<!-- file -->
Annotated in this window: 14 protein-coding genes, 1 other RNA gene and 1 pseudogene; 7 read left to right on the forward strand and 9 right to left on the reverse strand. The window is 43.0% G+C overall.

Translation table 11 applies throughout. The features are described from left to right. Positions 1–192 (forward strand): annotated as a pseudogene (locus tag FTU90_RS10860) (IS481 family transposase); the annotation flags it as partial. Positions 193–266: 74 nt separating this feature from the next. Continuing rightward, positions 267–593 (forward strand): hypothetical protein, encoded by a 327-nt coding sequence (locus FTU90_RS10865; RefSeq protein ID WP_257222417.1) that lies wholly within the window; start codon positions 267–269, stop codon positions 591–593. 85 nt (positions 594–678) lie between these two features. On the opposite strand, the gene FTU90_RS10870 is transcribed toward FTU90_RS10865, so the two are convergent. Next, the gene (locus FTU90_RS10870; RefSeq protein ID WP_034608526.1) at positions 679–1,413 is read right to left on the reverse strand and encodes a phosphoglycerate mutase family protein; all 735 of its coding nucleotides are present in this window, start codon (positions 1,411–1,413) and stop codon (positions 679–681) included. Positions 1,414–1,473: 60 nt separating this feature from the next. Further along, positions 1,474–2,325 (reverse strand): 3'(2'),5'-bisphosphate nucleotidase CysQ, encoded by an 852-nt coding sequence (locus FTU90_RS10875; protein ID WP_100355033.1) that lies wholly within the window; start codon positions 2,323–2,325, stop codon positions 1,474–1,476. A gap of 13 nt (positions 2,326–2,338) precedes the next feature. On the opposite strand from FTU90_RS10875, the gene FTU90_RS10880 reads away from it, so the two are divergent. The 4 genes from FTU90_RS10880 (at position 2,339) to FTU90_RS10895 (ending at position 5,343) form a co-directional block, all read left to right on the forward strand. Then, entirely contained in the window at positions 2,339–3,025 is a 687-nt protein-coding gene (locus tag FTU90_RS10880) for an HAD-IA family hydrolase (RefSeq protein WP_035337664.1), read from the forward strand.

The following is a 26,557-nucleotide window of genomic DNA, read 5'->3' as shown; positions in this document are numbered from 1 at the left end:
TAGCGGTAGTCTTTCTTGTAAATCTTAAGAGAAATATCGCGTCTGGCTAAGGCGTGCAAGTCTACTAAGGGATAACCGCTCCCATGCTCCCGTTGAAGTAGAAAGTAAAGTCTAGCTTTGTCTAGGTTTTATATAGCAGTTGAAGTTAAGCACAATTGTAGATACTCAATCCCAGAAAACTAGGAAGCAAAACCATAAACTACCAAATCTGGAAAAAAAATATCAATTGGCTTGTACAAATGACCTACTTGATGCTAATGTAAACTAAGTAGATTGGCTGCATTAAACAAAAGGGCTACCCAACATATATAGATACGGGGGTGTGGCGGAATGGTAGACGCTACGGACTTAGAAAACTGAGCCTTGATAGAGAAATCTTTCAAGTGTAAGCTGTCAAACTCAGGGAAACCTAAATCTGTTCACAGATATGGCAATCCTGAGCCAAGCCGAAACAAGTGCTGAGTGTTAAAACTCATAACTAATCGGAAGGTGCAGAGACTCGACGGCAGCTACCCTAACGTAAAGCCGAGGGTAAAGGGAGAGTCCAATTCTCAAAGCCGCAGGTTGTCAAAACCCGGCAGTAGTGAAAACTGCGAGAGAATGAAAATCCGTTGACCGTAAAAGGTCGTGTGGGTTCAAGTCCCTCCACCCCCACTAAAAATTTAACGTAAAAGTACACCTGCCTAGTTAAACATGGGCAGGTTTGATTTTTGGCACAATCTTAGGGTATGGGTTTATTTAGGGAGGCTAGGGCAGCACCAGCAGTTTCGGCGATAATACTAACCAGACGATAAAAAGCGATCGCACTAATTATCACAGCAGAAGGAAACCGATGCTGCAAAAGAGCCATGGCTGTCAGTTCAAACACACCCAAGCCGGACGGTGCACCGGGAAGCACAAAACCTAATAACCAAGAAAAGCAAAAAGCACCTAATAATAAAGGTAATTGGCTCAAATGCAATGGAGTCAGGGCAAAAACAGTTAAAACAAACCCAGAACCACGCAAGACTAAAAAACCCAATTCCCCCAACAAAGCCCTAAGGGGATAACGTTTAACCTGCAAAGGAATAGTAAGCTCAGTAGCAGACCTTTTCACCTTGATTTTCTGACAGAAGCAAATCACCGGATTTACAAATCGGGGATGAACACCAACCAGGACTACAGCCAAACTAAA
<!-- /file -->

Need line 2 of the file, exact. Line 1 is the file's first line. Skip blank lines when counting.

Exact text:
Translation table 11 applies throughout. The features are described from left to right. Positions 1–192 (forward strand): annotated as a pseudogene (locus tag FTU90_RS10860) (IS481 family transposase); the annotation flags it as partial. Positions 193–266: 74 nt separating this feature from the next. Continuing rightward, positions 267–593 (forward strand): hypothetical protein, encoded by a 327-nt coding sequence (locus FTU90_RS10865; RefSeq protein ID WP_257222417.1) that lies wholly within the window; start codon positions 267–269, stop codon positions 591–593. 85 nt (positions 594–678) lie between these two features. On the opposite strand, the gene FTU90_RS10870 is transcribed toward FTU90_RS10865, so the two are convergent. Next, the gene (locus FTU90_RS10870; RefSeq protein ID WP_034608526.1) at positions 679–1,413 is read right to left on the reverse strand and encodes a phosphoglycerate mutase family protein; all 735 of its coding nucleotides are present in this window, start codon (positions 1,411–1,413) and stop codon (positions 679–681) included. Positions 1,414–1,473: 60 nt separating this feature from the next. Further along, positions 1,474–2,325 (reverse strand): 3'(2'),5'-bisphosphate nucleotidase CysQ, encoded by an 852-nt coding sequence (locus FTU90_RS10875; protein ID WP_100355033.1) that lies wholly within the window; start codon positions 2,323–2,325, stop codon positions 1,474–1,476. A gap of 13 nt (positions 2,326–2,338) precedes the next feature. On the opposite strand from FTU90_RS10875, the gene FTU90_RS10880 reads away from it, so the two are divergent. The 4 genes from FTU90_RS10880 (at position 2,339) to FTU90_RS10895 (ending at position 5,343) form a co-directional block, all read left to right on the forward strand. Then, entirely contained in the window at positions 2,339–3,025 is a 687-nt protein-coding gene (locus tag FTU90_RS10880) for an HAD-IA family hydrolase (RefSeq protein WP_035337664.1), read from the forward strand.